Alright. So. Here is what I got from this story. I’m BEGGING for someone who liked this story to enlighten me: couple eating sushi. Fake name, bitchy lady. Creepy circus-type haunted house freak show. Many rooms. Animals, magic jungle, no more lady.

That’s it! A total, total loss for me.

“Strange Little Girls”

This was definitely my other favorite story of this week. Because I love vignettes. And because I love Tori Amos. And because they succeeded in perfectly creeping me out, right as the weather was cooling off. It was the perfect story at the perfect time and I love when that happens!

I think that some of my favorite prose in the entire collection so fa has been in this story. Take, for example, the seven lines that is the first vignette, “New Age”:

She seems so cool, so focused, so quiet, yet her eyes remain fixed upon the horizon.
You think you know all there is to know about her immediately upon meeting her, but everything you think you know is wrong. Passion flows through her like a river of blood.
She only looked away for a moment, and the mask slipped, and you fell. All your tomorrows start here.

I mean, COME ON!!! That’s gorgeous, and while that’s not all it takes for me to love a piece of writing, it certainly helps. I also loved recognizing so many of the lines from the liner notes of Tori Amos’s CD by the same title. One of my college roommates was a huge Tori Amos fan, and turned me on to the lovely lady herself. She’s been a favorite ever since!

Some of my other favorite vignettes include “Silence”, “Time”, “Heart of Gold”, “Happiness”, and “Real Men”! Hehe 😀

“Harlequin Valentine”

This story was an interesting read for me. I loved it, but it made me sad. I was fascinated, but still get a little lost about the whole commedia dell’arte thing. I tried to wikipedia what I could, but am still having a tough time feeling comfortable saying I understood the full extent of the story. But, the good news and the blessing of it being a Gaiman story is that not fully understanding it didn’t keep me from loving it so, so completely!!!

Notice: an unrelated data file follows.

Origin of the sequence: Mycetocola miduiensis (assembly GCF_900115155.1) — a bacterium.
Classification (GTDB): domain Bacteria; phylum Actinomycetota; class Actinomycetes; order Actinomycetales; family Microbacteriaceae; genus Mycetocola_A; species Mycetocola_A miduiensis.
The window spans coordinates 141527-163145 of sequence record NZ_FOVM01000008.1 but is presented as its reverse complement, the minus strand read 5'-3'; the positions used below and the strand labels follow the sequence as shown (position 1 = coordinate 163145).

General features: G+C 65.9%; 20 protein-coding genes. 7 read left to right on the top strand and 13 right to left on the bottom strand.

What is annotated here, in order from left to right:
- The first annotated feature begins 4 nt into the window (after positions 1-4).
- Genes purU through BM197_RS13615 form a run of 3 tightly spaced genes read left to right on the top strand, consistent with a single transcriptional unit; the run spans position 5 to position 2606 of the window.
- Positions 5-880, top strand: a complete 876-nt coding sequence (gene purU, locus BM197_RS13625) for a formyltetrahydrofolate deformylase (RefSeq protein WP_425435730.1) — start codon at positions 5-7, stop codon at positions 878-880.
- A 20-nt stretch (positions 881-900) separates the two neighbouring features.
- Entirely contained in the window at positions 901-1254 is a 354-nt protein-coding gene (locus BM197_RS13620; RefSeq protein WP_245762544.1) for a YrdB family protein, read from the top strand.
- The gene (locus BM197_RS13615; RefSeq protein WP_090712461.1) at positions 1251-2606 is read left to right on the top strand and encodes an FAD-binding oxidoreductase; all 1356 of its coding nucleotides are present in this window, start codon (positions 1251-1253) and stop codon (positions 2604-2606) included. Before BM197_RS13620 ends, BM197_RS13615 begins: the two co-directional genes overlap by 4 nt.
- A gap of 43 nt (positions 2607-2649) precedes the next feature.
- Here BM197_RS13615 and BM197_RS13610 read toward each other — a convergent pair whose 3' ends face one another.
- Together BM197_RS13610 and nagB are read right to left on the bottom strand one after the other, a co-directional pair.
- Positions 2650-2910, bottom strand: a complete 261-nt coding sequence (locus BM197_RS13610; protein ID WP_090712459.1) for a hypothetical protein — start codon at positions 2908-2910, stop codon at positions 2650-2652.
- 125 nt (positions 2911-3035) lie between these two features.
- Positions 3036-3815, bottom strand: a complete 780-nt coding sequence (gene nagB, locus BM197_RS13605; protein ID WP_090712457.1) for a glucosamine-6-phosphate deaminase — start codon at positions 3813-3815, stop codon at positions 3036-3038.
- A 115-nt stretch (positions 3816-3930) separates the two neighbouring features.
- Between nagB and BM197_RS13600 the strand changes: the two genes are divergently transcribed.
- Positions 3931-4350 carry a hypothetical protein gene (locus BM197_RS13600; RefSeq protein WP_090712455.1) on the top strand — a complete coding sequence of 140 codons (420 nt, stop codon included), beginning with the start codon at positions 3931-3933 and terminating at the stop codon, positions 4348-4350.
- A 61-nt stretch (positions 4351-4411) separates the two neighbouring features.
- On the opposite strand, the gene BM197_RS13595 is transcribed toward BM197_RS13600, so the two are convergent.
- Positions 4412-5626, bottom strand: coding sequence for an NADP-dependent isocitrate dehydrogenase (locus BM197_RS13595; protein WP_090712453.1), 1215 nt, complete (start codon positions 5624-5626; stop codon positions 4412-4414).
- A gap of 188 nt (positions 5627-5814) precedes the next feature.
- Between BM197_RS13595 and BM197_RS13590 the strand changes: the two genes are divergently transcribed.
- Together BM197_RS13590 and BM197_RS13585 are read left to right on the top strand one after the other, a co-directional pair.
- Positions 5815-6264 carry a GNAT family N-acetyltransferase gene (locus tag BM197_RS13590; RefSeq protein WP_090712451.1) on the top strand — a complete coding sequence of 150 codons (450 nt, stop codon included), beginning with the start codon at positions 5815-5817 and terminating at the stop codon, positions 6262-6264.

I loved that the story started with the Harlequin pinning his real heart to the door as a valentine. There is something so grossly romantic about a gesture (emphasis on the grossly!) That he follows her all over town, spinning verse and sweets nothings in favor of his beloved Columbine I think is just the curran thing – there was something that totally drew me to the Harlequin and all if his charming, cocky swagger! 🙂

I also love that, in the end, Columbine and the Harlequin switch places. I seem to have read a number of stories like this recently (most Gaiman’s, some not!) and the idea is just fantastical and creepy enough to work. And here, it’s done with such humor that I couldn’t help but chuckle. The only problem I had with this story, in fact, is what happened after the switch!

The ending to this story was so heartbreakingly sad for me that I’m sure it’ll stick with me for a long, long time. The fact that this once magical, fun, spirited being is now living amongst the mundane, devoid of the skip and sparkle that made me love him so much to begin with. And the very end? When that single red diamond appears on “Pete’s” sleeve?! I lost it! It was so sad that I think that kept it from being one of my favorites. Not necessarily on it’s own merit, but in comparison to the other amazing stories we read this week!